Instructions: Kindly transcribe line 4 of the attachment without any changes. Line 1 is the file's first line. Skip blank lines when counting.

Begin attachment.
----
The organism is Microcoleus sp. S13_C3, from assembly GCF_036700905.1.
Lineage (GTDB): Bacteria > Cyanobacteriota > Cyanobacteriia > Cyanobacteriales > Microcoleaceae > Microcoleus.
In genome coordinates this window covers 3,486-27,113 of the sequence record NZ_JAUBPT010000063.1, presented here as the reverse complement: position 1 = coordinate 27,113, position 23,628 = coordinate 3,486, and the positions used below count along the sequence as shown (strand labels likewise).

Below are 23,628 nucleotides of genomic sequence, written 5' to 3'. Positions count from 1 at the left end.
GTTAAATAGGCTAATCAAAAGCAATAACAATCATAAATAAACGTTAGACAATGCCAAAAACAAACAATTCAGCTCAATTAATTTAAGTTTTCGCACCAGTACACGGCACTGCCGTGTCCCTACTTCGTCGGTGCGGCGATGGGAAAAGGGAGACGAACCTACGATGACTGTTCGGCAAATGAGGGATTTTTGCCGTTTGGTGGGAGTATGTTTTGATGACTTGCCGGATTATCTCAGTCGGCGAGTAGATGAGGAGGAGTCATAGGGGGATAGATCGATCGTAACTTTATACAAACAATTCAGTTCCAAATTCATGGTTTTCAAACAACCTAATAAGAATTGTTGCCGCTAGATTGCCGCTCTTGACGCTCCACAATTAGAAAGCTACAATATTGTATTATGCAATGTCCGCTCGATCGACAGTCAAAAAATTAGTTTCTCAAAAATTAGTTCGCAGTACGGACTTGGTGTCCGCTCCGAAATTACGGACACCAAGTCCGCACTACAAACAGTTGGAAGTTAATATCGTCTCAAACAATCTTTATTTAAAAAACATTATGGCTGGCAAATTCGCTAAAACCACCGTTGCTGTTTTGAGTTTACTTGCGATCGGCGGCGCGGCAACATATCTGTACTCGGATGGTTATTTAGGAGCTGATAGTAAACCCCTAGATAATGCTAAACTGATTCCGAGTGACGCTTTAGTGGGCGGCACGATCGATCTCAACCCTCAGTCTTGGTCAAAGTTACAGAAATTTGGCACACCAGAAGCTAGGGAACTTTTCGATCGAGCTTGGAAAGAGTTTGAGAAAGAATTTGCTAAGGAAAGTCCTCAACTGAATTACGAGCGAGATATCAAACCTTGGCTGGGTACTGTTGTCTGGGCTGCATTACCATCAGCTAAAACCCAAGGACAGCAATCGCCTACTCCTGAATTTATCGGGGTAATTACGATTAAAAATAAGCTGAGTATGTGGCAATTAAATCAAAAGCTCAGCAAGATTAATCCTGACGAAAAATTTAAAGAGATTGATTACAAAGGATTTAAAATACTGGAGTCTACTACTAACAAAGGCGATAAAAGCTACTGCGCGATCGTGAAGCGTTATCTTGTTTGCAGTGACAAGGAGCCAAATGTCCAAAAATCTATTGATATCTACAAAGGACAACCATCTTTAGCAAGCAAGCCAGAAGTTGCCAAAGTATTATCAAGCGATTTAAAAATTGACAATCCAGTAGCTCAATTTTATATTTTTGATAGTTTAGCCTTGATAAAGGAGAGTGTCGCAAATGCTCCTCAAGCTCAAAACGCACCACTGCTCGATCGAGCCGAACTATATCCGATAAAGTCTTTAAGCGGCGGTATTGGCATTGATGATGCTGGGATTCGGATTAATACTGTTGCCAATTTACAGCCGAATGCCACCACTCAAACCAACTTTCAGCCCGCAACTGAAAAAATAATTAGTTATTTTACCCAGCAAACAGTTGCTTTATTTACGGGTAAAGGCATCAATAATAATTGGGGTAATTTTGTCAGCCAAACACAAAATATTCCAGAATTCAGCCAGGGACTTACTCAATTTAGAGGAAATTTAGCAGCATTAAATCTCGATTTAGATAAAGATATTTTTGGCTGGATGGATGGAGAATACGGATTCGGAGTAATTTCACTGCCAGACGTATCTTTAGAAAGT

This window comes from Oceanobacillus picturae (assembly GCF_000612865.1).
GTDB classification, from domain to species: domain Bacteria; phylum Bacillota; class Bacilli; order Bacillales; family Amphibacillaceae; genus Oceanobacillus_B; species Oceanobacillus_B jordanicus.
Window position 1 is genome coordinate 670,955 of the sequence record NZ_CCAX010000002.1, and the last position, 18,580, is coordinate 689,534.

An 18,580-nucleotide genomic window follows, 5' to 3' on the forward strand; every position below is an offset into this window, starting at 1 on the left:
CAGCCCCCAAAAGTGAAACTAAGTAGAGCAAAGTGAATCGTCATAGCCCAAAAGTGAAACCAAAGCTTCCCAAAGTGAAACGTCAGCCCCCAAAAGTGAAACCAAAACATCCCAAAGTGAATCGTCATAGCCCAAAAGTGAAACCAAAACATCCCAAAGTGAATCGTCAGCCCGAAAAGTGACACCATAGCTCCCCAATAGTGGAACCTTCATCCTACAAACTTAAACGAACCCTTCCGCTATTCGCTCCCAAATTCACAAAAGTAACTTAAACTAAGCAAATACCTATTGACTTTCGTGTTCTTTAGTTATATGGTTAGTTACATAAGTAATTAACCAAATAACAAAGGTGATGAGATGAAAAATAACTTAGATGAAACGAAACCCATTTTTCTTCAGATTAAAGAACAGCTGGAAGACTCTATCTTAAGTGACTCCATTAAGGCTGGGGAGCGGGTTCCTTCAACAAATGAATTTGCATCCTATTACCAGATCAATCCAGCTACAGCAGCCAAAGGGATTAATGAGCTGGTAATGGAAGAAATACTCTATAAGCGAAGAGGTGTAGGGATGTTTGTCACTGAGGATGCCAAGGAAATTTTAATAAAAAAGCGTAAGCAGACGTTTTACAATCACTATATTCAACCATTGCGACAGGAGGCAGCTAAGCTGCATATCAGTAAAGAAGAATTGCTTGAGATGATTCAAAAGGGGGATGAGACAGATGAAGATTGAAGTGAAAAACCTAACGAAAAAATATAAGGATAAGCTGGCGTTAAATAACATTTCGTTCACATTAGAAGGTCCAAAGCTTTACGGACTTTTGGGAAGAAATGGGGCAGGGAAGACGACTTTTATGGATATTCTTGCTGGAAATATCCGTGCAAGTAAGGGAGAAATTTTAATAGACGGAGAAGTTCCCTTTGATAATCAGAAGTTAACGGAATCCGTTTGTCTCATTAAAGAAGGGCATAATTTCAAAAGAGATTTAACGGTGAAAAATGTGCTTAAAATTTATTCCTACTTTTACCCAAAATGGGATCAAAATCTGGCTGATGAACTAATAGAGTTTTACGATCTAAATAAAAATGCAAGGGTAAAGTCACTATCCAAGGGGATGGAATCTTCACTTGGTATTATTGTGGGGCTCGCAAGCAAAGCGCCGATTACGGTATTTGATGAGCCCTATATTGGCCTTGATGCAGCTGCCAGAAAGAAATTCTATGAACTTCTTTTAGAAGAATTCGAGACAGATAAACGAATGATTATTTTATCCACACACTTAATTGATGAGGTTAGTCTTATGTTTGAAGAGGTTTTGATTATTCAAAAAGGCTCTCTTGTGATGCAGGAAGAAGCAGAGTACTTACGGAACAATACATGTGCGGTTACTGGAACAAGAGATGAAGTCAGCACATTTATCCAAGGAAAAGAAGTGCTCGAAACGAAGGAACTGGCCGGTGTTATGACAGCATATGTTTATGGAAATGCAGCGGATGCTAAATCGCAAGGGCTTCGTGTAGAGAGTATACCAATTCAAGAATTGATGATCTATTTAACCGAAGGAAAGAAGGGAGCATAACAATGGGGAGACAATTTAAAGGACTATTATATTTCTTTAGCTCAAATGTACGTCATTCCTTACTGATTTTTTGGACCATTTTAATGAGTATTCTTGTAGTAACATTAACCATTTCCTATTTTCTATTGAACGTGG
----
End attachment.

Below are 23,628 nucleotides of genomic sequence, written 5' to 3'. Positions count from 1 at the left end.